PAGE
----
Skip to main content

Henry's Heart-shaped Bacon Peanut Butter Doggie Cookies



Henry loves doggie cookies. And I love to indulge him. However, buying dog biscuits at the supermarket can cost from $3.50 to 6.00 a box and given Henry's generous appetite for treats, I quickly needed to find an alternative.


Luckily, there are a plethora of simple recipes for dog biscuits that allow you to use everyday ingredients to create treats your dog will love.

For instance, to make Henry's Heart-Shaped Bacon Peanut Butter Doggie Cookies, I found a basic recipe for bacon dog biscuits and then added a few twists to make them even better.

The recipe includes:

  • 3 cups of whole wheat flour
  • 1 teaspoon baking powder
  • two eggs
  • 1 cup of milk
  • 1/2 cup of peanut butter
  • 1/4 cup bacon grease
  • ten slices fried bacon, chopped




Frying bacon with a dog whose head comes up over the counter means that you will have an avid audience.

Luckily, frying bacon is the most difficult part of the entire process.

The rest of the recipe simply means combining all the ingredients, letting them cool for 30 minutes in the 'fridge. Then rolling out the dough and using a cookie cutter of choice to form the cookies.

Bake the cookies at 350 for 30 minutes. Then turn off the oven and let the cookies remain in the oven to dry out as the oven cools.

This can take up to an hour if you want that dog biscuit texture.



Don't worry, you'll be amazed at how patient your dog will be when he knows something yummy is coming his way.



Not only does Henry like these homemade cookies better than the store bought variety, Miss Coco my very finicky yorkie who normally turns up her nose at dog biscuits, loves them too!

Comments

hmmm...a yummy piece of writing...i m just raring to trying this recipe..keep it up...
Anonymous said…
I thought I'd left a comment but I guess it got lost. I think its great that you have found a way to feed Henry on home made cooking.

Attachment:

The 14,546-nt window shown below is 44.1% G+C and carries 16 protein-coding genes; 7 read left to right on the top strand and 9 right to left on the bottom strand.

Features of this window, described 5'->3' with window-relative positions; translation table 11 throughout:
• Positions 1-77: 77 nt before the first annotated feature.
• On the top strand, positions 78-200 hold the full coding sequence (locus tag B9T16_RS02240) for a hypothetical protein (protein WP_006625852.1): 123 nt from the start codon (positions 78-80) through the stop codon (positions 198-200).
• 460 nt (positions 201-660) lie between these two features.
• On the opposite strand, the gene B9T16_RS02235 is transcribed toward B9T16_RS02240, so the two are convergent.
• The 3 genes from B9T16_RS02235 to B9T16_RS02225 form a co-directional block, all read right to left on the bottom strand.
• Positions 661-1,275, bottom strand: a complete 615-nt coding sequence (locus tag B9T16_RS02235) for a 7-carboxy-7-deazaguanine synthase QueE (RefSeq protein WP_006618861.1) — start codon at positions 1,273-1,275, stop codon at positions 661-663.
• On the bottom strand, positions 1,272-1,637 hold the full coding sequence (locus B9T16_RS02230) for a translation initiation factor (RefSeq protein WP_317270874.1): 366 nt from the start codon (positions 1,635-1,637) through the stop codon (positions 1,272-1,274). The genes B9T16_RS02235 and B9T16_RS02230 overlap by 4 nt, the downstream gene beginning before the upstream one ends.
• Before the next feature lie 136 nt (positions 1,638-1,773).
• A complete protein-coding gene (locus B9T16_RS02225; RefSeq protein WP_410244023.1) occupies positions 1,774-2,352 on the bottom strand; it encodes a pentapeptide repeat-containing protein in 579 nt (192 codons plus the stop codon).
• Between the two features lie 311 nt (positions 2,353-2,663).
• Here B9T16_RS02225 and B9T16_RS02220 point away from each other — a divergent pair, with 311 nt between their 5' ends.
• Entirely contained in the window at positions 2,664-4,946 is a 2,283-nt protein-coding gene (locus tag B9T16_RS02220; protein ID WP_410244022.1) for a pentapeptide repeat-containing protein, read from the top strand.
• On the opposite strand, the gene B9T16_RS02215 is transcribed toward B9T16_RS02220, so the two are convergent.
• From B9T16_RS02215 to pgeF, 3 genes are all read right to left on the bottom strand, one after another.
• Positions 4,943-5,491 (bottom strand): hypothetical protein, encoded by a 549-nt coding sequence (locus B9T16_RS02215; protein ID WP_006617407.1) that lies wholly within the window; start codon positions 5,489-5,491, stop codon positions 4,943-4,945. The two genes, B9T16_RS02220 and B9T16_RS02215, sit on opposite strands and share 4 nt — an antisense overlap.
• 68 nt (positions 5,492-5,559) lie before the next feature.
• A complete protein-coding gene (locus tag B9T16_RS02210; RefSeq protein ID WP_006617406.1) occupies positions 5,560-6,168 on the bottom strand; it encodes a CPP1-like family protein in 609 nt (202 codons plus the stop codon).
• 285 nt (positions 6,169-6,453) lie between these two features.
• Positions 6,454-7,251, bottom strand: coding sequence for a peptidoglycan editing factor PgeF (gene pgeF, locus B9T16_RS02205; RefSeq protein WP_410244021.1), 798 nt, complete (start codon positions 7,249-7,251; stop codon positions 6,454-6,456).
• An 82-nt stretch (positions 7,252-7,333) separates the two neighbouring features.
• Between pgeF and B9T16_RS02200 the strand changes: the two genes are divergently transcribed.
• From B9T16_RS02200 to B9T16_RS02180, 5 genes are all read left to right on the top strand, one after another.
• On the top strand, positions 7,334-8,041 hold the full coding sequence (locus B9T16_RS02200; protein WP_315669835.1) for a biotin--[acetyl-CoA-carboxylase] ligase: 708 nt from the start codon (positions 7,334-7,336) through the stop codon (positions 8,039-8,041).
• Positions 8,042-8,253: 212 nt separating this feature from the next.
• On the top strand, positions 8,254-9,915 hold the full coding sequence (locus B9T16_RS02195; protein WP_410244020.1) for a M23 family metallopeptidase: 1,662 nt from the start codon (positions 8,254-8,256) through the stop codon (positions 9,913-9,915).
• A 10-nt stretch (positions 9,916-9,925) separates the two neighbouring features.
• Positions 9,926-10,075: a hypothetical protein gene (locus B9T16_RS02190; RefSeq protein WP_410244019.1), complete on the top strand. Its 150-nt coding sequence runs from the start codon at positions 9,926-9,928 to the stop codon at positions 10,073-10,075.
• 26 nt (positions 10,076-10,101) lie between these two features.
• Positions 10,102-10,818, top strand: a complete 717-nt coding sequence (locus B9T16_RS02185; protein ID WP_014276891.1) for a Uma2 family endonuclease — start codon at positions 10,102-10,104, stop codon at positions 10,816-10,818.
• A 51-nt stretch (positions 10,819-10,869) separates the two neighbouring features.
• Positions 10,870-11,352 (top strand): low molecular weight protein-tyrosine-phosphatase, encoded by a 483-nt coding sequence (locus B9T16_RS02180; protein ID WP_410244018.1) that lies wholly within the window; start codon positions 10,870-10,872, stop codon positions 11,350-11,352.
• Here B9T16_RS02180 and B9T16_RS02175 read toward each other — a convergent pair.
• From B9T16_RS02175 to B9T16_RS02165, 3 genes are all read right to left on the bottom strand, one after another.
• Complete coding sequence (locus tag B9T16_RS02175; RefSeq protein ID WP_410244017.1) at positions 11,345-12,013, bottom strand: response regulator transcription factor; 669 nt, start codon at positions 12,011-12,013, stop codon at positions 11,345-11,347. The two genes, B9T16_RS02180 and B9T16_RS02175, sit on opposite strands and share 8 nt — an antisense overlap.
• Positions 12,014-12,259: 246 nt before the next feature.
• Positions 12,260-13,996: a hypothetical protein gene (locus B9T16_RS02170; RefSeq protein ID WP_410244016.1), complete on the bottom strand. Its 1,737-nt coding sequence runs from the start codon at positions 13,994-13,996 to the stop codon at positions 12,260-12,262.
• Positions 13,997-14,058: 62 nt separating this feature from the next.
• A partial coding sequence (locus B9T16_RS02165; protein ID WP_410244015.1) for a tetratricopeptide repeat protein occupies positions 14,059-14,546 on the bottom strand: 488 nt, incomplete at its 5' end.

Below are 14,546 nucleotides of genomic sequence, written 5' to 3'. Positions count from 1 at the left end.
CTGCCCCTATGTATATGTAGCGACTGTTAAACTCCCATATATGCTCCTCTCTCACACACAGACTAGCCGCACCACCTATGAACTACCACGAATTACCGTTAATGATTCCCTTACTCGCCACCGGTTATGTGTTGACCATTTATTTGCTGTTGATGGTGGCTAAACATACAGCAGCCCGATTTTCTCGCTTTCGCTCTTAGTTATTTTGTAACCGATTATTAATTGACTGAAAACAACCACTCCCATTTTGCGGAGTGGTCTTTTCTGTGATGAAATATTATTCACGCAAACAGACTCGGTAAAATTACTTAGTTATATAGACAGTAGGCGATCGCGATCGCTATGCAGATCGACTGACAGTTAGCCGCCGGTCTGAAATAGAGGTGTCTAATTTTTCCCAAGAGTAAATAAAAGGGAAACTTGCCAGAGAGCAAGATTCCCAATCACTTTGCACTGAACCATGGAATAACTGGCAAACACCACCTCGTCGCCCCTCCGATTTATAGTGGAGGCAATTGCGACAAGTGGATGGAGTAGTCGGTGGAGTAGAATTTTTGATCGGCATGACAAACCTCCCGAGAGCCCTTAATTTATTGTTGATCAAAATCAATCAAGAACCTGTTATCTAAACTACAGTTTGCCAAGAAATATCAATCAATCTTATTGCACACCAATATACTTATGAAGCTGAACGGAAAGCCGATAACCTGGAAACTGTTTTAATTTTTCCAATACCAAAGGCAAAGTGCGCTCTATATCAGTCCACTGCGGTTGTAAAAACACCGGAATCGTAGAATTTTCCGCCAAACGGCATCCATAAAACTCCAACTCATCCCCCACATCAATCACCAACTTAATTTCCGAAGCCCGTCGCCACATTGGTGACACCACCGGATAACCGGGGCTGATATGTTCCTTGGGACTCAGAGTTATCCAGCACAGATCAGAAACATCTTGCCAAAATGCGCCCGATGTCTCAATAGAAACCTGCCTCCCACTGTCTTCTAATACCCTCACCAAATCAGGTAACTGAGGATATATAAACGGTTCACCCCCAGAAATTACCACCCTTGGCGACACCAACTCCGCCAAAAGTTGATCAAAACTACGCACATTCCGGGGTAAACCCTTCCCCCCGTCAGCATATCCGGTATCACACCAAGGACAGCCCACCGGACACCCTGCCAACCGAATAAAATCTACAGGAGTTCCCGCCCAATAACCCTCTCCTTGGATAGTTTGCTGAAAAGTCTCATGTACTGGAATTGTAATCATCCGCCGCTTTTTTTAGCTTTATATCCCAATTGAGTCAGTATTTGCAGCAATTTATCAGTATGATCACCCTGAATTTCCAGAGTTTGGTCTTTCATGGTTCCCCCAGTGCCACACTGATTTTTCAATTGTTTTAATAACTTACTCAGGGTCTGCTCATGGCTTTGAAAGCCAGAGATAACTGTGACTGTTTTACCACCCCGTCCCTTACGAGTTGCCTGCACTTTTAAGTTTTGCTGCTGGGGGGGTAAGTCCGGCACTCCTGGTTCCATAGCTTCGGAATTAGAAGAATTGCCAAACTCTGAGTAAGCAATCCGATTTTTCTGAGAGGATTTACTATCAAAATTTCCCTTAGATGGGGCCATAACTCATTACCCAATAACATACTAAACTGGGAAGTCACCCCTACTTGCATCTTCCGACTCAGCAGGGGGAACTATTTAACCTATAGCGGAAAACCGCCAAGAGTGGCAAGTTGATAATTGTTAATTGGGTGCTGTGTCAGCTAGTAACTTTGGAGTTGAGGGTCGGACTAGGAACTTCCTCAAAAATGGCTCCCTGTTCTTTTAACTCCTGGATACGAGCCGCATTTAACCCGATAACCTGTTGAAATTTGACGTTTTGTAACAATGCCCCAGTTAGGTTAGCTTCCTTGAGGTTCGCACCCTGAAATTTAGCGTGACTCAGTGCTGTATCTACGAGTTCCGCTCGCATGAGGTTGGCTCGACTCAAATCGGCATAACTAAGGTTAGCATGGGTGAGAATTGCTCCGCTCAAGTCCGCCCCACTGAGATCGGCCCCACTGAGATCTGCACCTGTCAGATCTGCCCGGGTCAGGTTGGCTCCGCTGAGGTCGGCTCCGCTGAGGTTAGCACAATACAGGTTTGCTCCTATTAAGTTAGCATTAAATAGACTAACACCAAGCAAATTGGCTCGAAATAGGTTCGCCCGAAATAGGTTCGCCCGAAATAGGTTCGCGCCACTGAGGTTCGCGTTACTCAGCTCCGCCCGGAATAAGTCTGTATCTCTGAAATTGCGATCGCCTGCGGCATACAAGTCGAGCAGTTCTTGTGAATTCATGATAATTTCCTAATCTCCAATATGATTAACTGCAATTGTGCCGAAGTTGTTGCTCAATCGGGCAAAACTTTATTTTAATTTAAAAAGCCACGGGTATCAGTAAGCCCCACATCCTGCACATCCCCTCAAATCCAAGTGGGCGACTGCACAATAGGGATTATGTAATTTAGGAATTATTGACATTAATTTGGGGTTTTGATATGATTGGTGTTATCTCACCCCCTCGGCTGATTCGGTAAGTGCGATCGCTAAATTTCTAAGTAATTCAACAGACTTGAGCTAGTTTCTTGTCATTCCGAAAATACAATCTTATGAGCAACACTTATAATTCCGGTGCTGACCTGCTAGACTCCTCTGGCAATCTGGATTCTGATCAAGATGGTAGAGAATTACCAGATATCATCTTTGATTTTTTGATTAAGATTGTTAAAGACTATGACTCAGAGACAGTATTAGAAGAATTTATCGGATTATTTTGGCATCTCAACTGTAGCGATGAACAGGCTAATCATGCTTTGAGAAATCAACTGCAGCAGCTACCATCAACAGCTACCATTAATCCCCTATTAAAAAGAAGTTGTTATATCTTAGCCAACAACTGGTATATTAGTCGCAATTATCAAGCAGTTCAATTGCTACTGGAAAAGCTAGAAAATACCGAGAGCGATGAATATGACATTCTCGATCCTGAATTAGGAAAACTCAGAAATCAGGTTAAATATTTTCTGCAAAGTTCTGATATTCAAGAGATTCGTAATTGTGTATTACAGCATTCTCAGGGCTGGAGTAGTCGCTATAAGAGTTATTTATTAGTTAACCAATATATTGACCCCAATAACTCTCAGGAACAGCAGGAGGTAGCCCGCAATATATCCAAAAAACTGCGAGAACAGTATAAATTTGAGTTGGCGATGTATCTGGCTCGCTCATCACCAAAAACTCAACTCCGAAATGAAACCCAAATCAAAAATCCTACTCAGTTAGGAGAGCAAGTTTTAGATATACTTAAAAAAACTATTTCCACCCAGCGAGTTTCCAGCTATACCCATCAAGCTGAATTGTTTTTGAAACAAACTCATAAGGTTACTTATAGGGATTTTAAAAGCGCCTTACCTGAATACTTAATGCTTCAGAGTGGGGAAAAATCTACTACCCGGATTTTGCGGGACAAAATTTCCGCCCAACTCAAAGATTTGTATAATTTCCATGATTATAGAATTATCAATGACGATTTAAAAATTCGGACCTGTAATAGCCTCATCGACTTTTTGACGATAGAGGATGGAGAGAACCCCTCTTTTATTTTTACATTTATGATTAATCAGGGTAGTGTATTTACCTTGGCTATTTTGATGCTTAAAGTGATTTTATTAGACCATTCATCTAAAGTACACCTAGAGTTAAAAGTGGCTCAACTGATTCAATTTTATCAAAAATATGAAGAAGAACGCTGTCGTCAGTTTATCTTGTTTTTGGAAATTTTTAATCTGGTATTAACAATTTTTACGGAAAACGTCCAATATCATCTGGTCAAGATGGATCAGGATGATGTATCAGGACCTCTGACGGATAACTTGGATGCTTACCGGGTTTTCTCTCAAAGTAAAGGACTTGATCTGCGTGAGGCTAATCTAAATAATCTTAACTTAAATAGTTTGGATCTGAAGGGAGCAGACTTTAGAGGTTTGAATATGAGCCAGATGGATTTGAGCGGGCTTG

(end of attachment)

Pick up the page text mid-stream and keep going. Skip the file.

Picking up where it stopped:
Hi! I stumbled upon your blog and love this recipe for the doggie biscuits, though my very picky eater of a 3 year old would undoubtedly love them as well, as it includes her two favorite foods in the world: bacon and peanut butter! She would get a kick out of feeding them to our dog as well! Thank you for sharing and should I make them, no I won't feed them to my daughter. :)

Popular posts from this blog

Open to the Spirit - Book Review

Open to the Sprit is like reading a letter from a friend. McKnight writes a very accessible introduction to the Holy Spirit and its role in our spiritual life. McKnight uses several stories from his life and others to share how the Holy Spirit consoles and deepens our daily spiritual walk. A terrific book for those seeking an introduction to a relationship with the Holy Spirit.

Collard Greens with White Beans - A Vegetarian Take on a Classic

Could a vegetarian version of collard greens ever compete with the traditional goodness of collard greens cooked with a smoked ham hock?

I was skeptical until I made this recipe. It is every bit as delicious. Taking the place of the ham hock is the rind of parmesan or other hard cheese. I keep a small plastic bag of cheese rinds in the freezer, they are the perfect flavor enhancer of stocks and soups, and now collard greens.

Similar recipes call for dried beans, but sine I live 10,400 feet above sea level, dried beans are always a challenge unless I'm using a pressure cooker. For this recipe, I opted for canned beans and am just as happy as can be.

This recipe is quick, easy, delicious, and so rich and satisfying a bowlful with a slice of garlicky olive oil toasted bread makes the perfect week night dinner. It is also a satisfying side dish.

Let's get cooking!

Ingredients:
1 bunch of collard greens, touch center stems removes, leaves torn into large pieces
1 14 oz can of Nort…

Dinner with Julia

What do Ina Garten and Martha Stewart have in common? Both women describe cooking through Julia Child’s Mastering the Art of French Cooking when they were young as foundation to learning to cook.
Julia Child is an inspiration to most home cooks of a certain age. I found her so inspiring that at one time, I had all of her cookbooks, including a first edition of Mastering the Art of French Cooking, and had read almost every biography written about her, My Life in France, being my favorite. And yet! I confess that until this week, my cooking adventures in Mastering were limited to her omelet recipe, her iconic recipes for onion soup and Beef Bourguignon.
When the Food52 Cookbook Club on Facebook chose Mastering as its cookbook for the month, I jumped at the chance to finally use Julia’s first cookbook for its intended purpose.
I decided to start with something easy, a poached egg. I purchased the best organic eggs I could afford, read the recipe several times, and began. After I’d tur…